You’ve been in the construction industry for nearly 40 years now. How have green remodeling trends have changed over time?
We had the early pioneers who were doing remodeling, but renewable energy projects such as solar, wine and hydro were really being done in a silo. What started to change things were the energy tax credits to help incentivize, and performance-based building codes and energy modeling starting in the 1980s. Things have really evolved since I got involved eons ago, particularly with having options to show with modeling how you are meeting code. Also as time has gone on, a systems-based approach to green remodeling has really evolved and changed how things are done from a more holistic perspective.
Since the pandemic, what changes have you seen in demand for third-party verified high-performance home certifications and interest in indoor air quality (IAQ)?
Healthier environments and IAQ were definitely at play before, and then reinforced during the pandemic. More specifically, those concepts are resonating with millennials; they value indoor environmental quality and IAQ highly. The pandemic has certainly brought these issues more into focus, and we’ve probably seen an uptick in inquiries. When you certify to third-party verified high-performance home certification such as NGBS, there’s a huge marketing opportunity, too.
What are the biggest barriers are for completing deep energy retrofits cost effectively in your local area?
We have a ripe opportunity with the age of the housing stock in Ohio because there are a tremendous number of old homes. Cost is a big barrier, particularly for deep energy retrofits. Your home owner/ client is the main driver of the budget. A lot of times if a client is concerned about cost, the features in the home that they see seem to win out; granite counter tops completing items that will lower their electric bill.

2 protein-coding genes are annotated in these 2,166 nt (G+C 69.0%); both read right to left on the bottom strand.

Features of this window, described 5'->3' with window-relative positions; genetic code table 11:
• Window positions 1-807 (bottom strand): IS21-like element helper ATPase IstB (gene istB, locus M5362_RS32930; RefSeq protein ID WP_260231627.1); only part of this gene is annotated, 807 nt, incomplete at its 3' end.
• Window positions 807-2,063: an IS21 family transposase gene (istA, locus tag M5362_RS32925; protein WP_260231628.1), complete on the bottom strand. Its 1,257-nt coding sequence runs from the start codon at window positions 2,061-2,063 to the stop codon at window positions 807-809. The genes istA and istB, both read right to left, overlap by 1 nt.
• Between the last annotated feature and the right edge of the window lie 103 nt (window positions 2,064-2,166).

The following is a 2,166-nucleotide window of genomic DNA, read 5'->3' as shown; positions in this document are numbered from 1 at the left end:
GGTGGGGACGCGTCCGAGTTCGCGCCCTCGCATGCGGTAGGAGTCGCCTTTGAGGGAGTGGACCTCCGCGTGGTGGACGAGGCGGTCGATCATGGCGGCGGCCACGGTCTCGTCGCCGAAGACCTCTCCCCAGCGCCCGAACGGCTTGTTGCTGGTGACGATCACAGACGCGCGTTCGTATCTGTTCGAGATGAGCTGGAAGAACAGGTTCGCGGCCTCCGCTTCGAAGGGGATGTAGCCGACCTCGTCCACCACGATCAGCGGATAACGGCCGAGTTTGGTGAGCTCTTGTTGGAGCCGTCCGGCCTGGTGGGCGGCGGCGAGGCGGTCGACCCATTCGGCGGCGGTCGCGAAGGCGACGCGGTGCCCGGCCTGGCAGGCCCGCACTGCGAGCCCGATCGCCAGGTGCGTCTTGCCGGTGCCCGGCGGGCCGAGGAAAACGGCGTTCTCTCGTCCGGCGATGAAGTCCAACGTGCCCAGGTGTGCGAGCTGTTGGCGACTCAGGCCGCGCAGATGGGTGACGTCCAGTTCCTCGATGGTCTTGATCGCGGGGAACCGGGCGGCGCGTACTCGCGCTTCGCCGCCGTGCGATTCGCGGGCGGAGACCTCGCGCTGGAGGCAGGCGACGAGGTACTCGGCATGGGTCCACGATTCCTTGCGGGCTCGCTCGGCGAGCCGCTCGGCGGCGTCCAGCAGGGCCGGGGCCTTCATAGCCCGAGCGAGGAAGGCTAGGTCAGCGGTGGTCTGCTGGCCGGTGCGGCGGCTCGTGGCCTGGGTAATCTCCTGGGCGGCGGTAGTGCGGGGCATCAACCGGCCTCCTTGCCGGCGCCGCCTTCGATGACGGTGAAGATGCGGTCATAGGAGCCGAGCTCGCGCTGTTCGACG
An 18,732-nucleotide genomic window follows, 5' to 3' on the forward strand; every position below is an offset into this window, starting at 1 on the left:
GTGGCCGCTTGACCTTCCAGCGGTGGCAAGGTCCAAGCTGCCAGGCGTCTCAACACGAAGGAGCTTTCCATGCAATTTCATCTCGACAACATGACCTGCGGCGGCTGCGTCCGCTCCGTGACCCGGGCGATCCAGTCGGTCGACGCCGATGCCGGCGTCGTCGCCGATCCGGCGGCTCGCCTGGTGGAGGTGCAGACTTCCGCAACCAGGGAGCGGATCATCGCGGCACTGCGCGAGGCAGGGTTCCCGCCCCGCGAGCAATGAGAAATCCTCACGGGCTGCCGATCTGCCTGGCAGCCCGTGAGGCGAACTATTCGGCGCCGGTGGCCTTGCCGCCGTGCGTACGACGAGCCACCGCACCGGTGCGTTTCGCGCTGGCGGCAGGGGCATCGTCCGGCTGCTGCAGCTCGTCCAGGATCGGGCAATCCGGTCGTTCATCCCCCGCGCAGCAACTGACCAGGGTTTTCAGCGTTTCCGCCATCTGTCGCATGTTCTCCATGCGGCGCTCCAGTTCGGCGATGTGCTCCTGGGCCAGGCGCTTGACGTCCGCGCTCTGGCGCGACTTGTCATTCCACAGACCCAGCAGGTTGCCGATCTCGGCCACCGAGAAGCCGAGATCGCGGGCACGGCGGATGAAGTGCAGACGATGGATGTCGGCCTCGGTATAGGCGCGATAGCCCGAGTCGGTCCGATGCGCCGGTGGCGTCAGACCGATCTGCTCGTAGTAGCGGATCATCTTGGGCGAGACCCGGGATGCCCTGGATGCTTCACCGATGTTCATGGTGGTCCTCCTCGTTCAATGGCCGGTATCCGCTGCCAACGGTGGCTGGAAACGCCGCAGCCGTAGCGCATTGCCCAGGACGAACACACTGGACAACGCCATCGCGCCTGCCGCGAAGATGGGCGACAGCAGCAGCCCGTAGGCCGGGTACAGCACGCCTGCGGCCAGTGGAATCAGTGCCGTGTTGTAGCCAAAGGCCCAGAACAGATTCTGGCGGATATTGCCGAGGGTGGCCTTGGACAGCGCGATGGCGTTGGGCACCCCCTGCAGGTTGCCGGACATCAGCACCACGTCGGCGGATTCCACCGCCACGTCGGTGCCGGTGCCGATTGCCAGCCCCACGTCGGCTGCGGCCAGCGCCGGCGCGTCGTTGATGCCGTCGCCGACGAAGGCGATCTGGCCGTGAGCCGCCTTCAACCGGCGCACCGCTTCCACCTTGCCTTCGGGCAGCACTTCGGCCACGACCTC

What support or programs would you like to see to help green remodelers tackle greenhouse gas reduction for existing homes more efficiently?
Ohio is one of the richest coal states. There’s a rich history here, and in Kentucky and West Virginia. If I’m speaking about my marketplace, I think full electrification is decades away. A few things might really work well, though:
- Beef up state and federal tax credits for renewables and for deep energy retrofit work, and
- Add in more rebates.
I also think showing the public how much they can save by putting in more efficient equipment and by tightening up the home. If there was a better consumer education tool out there to show people that they can get reasonable paybacks, that would be great.
What advice would you give to existing or new high-performance home builders who want to break into the remodeling world?
Just take a look at the numbers: Less than 2 million housing units are built a year. It’s well documented that our housing stock is aging, with 130 million to 140 million units of potential housing stock to upgrade. It’s such a large opportunity with how old and inefficient many existing homes are. The cumulative national energy consumption is huge, and remodeling has a high potential for large gross profits.
Although there is that opportunity, you do also have to be tolerant of existing and hidden conditions, and the clients. There’s really a great potential return; you just need a little bit of patience. Patience with the home owner, coupled with how many houses are out there that need this work, and the sky is the limit.
If you’re a builder, you can remodel, and if you can remodel, you can be a builder. Green remodeling is a way to augment your business. You just have to make sure to build the right contingencies in your contracts, because you’ll likely be dealing with lead-based paint, parking and other unit owners around you if it’s multifamily.